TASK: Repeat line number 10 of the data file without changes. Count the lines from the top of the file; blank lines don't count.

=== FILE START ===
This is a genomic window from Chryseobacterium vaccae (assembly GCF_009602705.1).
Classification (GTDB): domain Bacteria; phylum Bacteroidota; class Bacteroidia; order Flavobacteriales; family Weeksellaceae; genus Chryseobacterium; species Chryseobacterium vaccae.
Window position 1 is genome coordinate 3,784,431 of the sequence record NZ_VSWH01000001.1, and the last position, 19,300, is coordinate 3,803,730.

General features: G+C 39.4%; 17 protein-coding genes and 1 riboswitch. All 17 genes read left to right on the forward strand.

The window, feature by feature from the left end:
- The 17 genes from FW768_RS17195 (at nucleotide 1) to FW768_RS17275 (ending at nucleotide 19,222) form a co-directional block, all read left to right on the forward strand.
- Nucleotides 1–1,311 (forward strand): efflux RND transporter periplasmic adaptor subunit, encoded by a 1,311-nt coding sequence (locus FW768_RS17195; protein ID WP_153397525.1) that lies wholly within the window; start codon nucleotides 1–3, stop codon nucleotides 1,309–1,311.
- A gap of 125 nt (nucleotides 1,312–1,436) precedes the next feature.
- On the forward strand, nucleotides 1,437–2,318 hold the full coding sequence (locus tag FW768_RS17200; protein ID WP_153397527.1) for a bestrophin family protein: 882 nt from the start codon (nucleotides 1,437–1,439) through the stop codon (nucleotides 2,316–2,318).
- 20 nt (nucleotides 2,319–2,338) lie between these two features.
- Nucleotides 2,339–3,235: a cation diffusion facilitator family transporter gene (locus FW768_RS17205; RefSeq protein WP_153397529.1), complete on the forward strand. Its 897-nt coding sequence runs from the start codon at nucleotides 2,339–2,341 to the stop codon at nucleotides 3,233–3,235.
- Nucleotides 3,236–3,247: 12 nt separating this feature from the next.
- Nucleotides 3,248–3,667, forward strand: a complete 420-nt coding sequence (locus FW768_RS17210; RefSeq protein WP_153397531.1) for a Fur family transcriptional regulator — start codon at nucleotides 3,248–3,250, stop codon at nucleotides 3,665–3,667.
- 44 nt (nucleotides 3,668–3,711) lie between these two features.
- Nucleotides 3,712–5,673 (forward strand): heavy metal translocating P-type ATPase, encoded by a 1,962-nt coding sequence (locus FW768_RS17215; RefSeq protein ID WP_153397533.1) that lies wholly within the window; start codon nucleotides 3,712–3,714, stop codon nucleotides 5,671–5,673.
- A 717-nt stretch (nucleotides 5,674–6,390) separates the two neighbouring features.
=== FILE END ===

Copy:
- 20 nt (nucleotides 2,319–2,338) lie between these two features.